Dear members of the HUC-JIR community,
President Trump’s Executive Order limiting entry to the U.S. of non-citizens from seven countries, barring Syrian refugees indefinitely, and suspending entry of all refugees for 120 days has sown bitter confusion and upended innocent lives. It is in stark and disheartening contrast to the values of inclusion that we at HUC-JIR embrace and to the normal practices of our nation.
As Jews, the historical resonance of refugees being barred from safe entry to another country is profound and personal. No one can argue with the idea that the security concerns are real, and that there is always a balance between communal safety and humanitarian endeavors. But there can be no doubt that the overly broad boundaries of this Executive Order and its hasty and ill-considered implementation need immediate rectification through more thoughtful vetting processes and more extensive consultation with appropriate federal agencies.
I do not know of HUC-JIR students, faculty, alumni, or employees overseas whose reentry has been barred or delayed, but numerous alumni from our institution who have been working with their communities to welcome refugees and other immigrants have had their progress impeded or entirely blocked. I am proud of what our alumni have been doing to welcome refugees to this country (see this New York Times article) and to protest this Executive Order at airports, across from the Statue of Liberty in lower Manhattan, and in front of the White House itself.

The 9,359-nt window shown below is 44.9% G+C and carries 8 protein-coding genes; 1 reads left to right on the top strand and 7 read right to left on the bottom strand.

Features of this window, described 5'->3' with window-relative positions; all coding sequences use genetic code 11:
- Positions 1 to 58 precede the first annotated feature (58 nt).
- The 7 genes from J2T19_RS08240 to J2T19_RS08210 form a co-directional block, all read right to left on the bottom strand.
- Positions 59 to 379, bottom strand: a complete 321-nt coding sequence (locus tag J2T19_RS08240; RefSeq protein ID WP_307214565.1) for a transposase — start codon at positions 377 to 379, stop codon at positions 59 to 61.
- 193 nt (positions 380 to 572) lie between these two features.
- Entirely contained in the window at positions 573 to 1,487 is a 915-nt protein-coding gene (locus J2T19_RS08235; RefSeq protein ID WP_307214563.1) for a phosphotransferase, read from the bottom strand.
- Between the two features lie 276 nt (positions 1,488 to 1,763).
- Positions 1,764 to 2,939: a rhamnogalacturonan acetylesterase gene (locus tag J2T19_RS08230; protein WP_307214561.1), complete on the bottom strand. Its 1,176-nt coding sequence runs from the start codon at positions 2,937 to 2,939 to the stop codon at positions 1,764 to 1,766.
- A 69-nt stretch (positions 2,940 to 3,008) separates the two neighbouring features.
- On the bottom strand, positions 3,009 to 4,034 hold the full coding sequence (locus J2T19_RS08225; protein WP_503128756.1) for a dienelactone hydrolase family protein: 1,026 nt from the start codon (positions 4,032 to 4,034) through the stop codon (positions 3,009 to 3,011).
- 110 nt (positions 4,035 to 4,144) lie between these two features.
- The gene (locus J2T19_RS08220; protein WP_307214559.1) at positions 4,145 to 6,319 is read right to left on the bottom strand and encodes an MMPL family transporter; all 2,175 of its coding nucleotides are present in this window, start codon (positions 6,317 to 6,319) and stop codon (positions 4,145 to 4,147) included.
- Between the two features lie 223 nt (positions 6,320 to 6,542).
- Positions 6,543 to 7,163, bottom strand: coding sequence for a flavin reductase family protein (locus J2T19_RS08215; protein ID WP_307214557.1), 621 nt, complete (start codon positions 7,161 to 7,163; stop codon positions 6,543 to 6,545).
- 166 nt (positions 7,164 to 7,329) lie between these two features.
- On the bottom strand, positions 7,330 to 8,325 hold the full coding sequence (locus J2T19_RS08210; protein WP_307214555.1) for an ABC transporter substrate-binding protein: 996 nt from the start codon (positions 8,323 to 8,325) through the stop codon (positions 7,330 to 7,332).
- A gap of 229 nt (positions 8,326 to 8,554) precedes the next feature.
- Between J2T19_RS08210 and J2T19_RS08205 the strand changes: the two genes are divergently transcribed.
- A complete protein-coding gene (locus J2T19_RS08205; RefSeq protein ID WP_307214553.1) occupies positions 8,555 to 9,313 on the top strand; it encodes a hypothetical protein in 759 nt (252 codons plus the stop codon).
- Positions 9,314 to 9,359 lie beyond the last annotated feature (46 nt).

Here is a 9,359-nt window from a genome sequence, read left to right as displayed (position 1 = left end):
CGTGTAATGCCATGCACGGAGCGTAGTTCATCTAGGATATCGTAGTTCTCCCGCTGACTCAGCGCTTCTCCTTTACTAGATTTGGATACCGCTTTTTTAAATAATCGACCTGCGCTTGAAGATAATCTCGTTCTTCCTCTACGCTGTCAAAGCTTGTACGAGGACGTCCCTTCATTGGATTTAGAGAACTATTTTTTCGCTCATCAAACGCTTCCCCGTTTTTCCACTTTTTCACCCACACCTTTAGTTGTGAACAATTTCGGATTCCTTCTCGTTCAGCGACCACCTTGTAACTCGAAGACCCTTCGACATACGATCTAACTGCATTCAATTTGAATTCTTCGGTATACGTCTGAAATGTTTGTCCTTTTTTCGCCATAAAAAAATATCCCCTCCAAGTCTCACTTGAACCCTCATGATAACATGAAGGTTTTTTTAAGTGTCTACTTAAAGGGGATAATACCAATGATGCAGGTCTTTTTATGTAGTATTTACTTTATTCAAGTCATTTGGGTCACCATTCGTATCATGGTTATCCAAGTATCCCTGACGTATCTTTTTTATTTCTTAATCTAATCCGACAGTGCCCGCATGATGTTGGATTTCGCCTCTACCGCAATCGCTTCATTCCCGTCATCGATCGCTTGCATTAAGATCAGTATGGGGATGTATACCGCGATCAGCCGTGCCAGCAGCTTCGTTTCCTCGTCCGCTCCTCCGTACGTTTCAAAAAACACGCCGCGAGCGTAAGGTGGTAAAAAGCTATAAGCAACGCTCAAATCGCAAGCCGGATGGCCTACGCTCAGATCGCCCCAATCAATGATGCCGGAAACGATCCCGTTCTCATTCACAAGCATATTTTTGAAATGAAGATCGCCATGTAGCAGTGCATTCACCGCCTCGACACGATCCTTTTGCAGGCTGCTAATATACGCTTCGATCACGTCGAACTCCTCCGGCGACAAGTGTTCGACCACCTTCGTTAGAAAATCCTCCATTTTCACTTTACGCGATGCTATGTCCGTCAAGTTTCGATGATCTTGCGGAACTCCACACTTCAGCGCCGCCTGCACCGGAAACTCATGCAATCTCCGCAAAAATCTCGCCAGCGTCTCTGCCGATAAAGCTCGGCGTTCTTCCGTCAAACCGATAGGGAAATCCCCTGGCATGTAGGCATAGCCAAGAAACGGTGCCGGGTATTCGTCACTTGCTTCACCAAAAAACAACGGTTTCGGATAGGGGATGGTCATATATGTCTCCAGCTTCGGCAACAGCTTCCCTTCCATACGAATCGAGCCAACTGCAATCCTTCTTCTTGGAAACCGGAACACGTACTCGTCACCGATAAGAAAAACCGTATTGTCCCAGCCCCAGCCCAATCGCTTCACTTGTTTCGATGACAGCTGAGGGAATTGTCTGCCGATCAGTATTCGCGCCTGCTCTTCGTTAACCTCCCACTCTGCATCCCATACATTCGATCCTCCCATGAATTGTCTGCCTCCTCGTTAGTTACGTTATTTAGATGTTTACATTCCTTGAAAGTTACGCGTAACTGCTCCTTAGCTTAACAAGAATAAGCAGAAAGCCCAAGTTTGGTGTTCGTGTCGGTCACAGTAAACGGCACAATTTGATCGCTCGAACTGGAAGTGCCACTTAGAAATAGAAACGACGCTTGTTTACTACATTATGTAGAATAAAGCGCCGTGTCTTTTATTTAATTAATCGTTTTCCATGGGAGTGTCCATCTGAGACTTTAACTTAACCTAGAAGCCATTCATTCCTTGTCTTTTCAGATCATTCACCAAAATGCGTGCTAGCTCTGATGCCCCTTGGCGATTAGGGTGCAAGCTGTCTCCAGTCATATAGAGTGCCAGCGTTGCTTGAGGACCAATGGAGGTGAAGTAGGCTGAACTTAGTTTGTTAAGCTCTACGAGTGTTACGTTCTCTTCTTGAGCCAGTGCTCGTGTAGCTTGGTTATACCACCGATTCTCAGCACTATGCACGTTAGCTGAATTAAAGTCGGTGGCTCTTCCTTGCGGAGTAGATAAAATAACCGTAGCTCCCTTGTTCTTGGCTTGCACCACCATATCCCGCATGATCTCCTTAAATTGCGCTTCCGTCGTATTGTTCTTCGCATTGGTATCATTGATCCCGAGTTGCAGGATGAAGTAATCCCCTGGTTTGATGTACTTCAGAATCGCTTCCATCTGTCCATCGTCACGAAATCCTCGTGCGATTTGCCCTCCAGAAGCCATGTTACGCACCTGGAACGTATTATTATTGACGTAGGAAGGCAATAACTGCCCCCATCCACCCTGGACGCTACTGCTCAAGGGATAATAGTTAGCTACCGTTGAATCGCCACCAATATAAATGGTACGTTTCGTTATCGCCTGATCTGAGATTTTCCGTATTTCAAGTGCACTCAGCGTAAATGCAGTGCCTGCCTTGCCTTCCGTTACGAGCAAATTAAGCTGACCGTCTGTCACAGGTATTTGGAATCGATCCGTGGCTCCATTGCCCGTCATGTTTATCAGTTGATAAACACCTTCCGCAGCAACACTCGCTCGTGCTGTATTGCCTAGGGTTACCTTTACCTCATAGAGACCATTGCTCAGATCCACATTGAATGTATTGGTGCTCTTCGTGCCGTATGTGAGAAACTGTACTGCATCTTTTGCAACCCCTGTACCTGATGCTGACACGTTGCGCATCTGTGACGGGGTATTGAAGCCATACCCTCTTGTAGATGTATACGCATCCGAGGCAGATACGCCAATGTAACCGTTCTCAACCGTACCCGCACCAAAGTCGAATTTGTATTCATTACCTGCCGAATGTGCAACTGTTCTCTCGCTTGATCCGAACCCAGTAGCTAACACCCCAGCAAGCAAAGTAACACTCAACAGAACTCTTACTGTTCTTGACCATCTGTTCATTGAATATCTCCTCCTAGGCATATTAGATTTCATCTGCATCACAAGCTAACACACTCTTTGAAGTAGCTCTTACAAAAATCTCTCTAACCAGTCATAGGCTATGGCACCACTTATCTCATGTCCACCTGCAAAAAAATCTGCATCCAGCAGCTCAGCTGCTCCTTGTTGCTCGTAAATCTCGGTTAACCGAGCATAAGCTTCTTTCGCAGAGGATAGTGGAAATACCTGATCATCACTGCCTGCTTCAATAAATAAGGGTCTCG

As an institution, we will always serve as a safe place for our students, faculty, and staff, and we will never do anything that would place any member of our community at risk. If you or those about whom you care need support or assistance, please speak with any member of our administration in confidence, and know that we will stand with you and do our best to connect you with people who can help.
Personally, I have joined with thousands of academic leaders worldwide in petitioning President Trump to reconsider his Executive Order. The petition characterizes this order as “discriminatory,” “detrimental to the national interests of the United States,” and imposing an “undue burden on members of our community.” It is available here.
Saving even a single life, the Mishnah states, is tantamount to saving an entire world. May we do all we can in the days ahead to protect the lives of those at serious risk, and continue to build a community in America that is worthy of our democratic roots and our Jewish values.
We have been and will remain a community that honors diverse opinions, national backgrounds and religious approaches, as well as thoughtful ethical responses to events around us. I hope that this challenging moment will provide further opportunities to clarify and enact our values and commitments.
Rabbi Aaron Panken, Ph.D.